4. Nearly all medicines have toxic, potentially lethal effects. But marijuana is not such a substance. There is no record in the extensive medical literature describing a proven, documented cannabis-induced fatality. (my emphasis)

5. This is a remarkable statement. First, the record on marijuana encompasses 5,000 years of human experience. Second, marijuana is now used daily by enormous numbers of people throughout the world. Estimates suggest that from twenty million to fifty million Americans routinely, albeit illegally, smoke marijuana without the benefit of direct medical supervision. Yet, despite this long history of use and the extraordinarily high numbers of social smokers, there are simply no credible medical reports to suggest that consuming marijuana has caused a single death. (my emphasis)

6. By contrast aspirin, a commonly used, over-the-counter medicine, causes hundreds of deaths each year.

7. Drugs used in medicine are routinely given what is called an LD-50. The LD-50 rating indicates at what dosage fifty percent of test animals receiving a drug will die as a result of drug induced toxicity. A number of researchers have attempted to determine marijuana’s LD-50 rating in test animals, without success. Simply stated, researchers have been unable to give animals enough marijuana to induce death.(my emphasis)

8. At present it is estimated that marijuana’s LD-50 is around 1:20,000 or 1:40,000. In layman terms this means that in order to induce death a marijuana smoker would have to consume 20,000 to 40,000 times as much marijuana as is contained in one marijuana cigarette. NIDA-supplied marijuana cigarettes weigh approximately .9 grams. A smoker would theoretically have to consume nearly 1,500 pounds of marijuana within about fifteen minutes to induce a lethal response. (my emphasis: three-quarters of a ton of weed in a quarter of an hour!!! That’s utterly impossible!)

9. In practical terms, marijuana cannot induce a lethal response as a result of drug-related toxicity.”


US Department of Justice, Drug Enforcement Administration, “In the Matter of Marijuana Rescheduling Petition” (Docket #86-22), September 6, 1988, p. 56-57.

I would also recommend releasing all of those who have been convicted of possessing, manufacturing, cultivating, transporting, or merchandising any other drug as well, whether it be fully illegal drugs or diverted prescription drugs. If they shot or robbed or beat up or kidnapped someone in the course of an illegal criminal enterprise, they should stay in jail. But merely growing or selling or making or using or holding illegal or unlicensed prescription drugs? Or violating parole later on? Let’em go, pardon ’em all.

Instead, start training programs in things like welding, hydroponics, electrical work, plumbing, and basic math and business skills so that they can set up year-round marijuana cultivation centers. And mellow out while making a decent, legal, taxable, living.

(BTW, I’m quite serious: I found it to be very difficult to find local courses in, say, welding. A three-day 10-hour introductory course in MIG welding cost me $375, and by no means am I anywhere near being a certified welder of any sort! Almost no local high school or community college now offers any such course any more; I had to find a local, private glass/metal shop that does instruction on the side.)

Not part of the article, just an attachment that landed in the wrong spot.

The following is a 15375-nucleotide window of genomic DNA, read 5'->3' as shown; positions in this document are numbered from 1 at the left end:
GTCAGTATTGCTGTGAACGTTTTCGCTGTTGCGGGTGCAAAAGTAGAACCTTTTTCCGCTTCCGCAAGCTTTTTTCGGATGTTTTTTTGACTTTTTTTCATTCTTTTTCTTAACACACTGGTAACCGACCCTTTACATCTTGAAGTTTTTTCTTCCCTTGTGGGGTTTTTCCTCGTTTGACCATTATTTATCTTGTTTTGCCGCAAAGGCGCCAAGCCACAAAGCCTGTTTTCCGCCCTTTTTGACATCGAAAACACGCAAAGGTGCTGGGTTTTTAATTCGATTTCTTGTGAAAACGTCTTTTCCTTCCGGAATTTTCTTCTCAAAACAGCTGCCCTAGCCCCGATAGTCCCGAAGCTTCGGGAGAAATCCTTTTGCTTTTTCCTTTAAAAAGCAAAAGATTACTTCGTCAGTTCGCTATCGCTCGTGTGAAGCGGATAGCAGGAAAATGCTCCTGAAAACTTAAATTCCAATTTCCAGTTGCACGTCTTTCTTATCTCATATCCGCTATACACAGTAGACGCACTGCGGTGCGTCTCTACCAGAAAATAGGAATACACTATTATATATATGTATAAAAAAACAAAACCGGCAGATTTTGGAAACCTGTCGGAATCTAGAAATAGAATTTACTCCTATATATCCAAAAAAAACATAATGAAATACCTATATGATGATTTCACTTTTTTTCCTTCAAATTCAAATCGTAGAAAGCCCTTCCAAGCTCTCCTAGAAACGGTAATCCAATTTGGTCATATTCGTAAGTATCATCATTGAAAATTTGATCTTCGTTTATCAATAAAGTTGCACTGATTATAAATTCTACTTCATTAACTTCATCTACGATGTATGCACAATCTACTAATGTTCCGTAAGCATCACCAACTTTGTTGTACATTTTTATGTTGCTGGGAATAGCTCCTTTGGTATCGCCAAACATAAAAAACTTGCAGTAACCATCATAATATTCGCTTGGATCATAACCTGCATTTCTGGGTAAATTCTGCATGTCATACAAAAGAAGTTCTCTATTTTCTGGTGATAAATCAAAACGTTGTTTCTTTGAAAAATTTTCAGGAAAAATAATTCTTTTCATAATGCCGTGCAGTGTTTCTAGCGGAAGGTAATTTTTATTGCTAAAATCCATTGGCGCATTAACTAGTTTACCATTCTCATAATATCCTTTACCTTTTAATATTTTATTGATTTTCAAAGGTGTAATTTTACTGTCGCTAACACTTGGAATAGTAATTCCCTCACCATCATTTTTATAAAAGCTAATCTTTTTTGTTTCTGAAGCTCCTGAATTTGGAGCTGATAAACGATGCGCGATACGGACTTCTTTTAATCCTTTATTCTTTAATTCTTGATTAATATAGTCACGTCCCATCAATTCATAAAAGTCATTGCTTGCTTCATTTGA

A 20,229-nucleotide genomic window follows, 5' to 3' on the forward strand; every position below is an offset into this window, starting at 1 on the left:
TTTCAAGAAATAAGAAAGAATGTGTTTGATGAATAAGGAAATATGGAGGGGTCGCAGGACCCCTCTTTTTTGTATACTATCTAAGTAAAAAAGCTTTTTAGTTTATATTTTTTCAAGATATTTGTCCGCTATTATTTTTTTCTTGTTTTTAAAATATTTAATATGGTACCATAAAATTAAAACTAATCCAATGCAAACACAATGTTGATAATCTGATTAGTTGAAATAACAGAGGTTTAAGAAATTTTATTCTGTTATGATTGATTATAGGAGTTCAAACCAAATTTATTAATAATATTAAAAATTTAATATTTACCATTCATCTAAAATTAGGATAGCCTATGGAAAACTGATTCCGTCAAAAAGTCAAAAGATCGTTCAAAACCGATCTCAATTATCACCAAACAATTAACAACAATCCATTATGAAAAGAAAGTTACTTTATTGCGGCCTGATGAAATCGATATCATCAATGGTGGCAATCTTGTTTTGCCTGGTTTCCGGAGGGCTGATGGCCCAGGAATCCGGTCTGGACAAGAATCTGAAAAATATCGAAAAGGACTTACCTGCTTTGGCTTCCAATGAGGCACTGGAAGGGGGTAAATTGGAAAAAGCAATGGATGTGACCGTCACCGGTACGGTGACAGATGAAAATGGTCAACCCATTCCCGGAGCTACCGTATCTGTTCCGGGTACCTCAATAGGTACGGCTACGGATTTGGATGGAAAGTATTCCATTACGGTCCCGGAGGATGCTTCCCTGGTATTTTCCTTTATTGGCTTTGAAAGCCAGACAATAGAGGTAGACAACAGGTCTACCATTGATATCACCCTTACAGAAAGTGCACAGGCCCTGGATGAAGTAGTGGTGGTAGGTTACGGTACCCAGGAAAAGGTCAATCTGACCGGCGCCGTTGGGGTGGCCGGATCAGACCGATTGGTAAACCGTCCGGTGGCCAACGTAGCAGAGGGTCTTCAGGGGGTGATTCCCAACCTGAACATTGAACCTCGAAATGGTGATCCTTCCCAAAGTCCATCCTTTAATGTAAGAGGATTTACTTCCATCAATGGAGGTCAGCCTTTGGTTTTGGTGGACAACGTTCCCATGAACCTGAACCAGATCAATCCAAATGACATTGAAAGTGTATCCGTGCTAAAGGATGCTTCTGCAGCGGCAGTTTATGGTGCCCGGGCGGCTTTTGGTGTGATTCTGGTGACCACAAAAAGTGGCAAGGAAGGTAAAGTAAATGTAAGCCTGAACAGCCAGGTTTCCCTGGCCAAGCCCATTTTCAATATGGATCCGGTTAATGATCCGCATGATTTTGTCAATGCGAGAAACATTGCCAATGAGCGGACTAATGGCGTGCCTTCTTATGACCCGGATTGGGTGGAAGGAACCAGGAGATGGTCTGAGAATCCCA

If you release all those prisoners, you will now have an enormous number of prison cells that are empty. Billions of dollars no longer need to be spent on prison guards, prison construction, parole monitors, and so on.

Then we could also offer medical help, for free, for folks who are strung out on things like Oxycontin, morphine, Demerol, meth, heroin, and other really dangerous drugs.

And, if anyone really wants to purchase a gun, we can actually do a serious background check (I wonder if I’d pass) and give them some real training and target practice and lessons on how to track and find their prey if they want to hunt.

Now if they really want to use it for self-defense, and they have a good, persuasive reason, then they need comprehensive training in ‘shoot/don’t shoot’. A friend of mine, quite experienced with guns, paid a few hundred dollars some years ago for a couple of days of such training. He said the number of innocent mock ‘people’ that he ‘shot’ during the course of the training was horrifying. What’s more, he also missed quite a few mock ‘shooters’ who would have killed him had they been real.

So the idea of an untrained teacher or movie-ticket-taker keeping a handgun in her purse or waistband, on the lookout for the next mass murderer, is nuts. What’s far more likely is that the gun would go off accidentally, or get stolen.

But Bob, while it’s true that the definition of an ‘assault rifle’ is somewhat semantic, and it’s true that Lanza’s .223 Bushmaster was a semi-automatic and not a full automatic, that difference was not enough to prevent Lanza from killing nearly 30 people in a short time. But you could have looked it up at Wikipedia.

Published in: on December 22, 2012 at 3:35 pm  Comments (1)  
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One CommentLeave a comment

  1. Great article. Not sure about the details in the offered solution but you demonstrate the kind of fresh thinking that will be needed to ever solve this problem. The trouble with living in a country that has a deep seated paranoia (we must all be heavily armed for self defense because there are people out there who want to kill us and we can’t trust our government ever to do anything right, let alone protect us) is that change will only ever be incremental and the increments will be small. Our paranoia extends to a fear of Big Government so we want it kept relatively powerless and fractured into 50 smaller, more controllable governments. In that way we can defend ourselves better if some part of government goes rogue. It’s all bizarre! Where does this paranoia come from? Until we understand this and treat it we will never solve the problem.